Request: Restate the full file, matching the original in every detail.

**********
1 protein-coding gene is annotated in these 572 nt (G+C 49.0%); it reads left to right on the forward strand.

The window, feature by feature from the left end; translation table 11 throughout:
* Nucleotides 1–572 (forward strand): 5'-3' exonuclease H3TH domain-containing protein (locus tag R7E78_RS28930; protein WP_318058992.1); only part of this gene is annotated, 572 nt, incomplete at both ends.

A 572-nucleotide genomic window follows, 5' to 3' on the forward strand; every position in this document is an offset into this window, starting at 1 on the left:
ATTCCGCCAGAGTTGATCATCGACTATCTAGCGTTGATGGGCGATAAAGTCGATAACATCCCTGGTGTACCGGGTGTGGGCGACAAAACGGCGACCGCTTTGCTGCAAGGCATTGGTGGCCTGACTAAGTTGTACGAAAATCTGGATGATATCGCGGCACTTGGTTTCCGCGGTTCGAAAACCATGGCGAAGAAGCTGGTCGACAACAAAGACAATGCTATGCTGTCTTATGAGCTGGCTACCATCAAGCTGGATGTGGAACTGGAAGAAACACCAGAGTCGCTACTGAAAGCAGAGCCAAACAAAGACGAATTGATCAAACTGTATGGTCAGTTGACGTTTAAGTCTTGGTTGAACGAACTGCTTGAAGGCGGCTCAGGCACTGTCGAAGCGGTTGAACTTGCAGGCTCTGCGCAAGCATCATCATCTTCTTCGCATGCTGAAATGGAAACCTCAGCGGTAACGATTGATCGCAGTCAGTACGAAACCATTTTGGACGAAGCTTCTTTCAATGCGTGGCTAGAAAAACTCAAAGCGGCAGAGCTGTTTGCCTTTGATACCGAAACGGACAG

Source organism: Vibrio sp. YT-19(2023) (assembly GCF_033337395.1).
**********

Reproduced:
1 protein-coding gene is annotated in these 572 nt (G+C 49.0%); it reads left to right on the forward strand.

The window, feature by feature from the left end; translation table 11 throughout:
* Nucleotides 1–572 (forward strand): 5'-3' exonuclease H3TH domain-containing protein (locus tag R7E78_RS28930; protein WP_318058992.1); only part of this gene is annotated, 572 nt, incomplete at both ends.

A 572-nucleotide genomic window follows, 5' to 3' on the forward strand; every position in this document is an offset into this window, starting at 1 on the left:
ATTCCGCCAGAGTTGATCATCGACTATCTAGCGTTGATGGGCGATAAAGTCGATAACATCCCTGGTGTACCGGGTGTGGGCGACAAAACGGCGACCGCTTTGCTGCAAGGCATTGGTGGCCTGACTAAGTTGTACGAAAATCTGGATGATATCGCGGCACTTGGTTTCCGCGGTTCGAAAACCATGGCGAAGAAGCTGGTCGACAACAAAGACAATGCTATGCTGTCTTATGAGCTGGCTACCATCAAGCTGGATGTGGAACTGGAAGAAACACCAGAGTCGCTACTGAAAGCAGAGCCAAACAAAGACGAATTGATCAAACTGTATGGTCAGTTGACGTTTAAGTCTTGGTTGAACGAACTGCTTGAAGGCGGCTCAGGCACTGTCGAAGCGGTTGAACTTGCAGGCTCTGCGCAAGCATCATCATCTTCTTCGCATGCTGAAATGGAAACCTCAGCGGTAACGATTGATCGCAGTCAGTACGAAACCATTTTGGACGAAGCTTCTTTCAATGCGTGGCTAGAAAAACTCAAAGCGGCAGAGCTGTTTGCCTTTGATACCGAAACGGACAG

Source organism: Vibrio sp. YT-19(2023) (assembly GCF_033337395.1).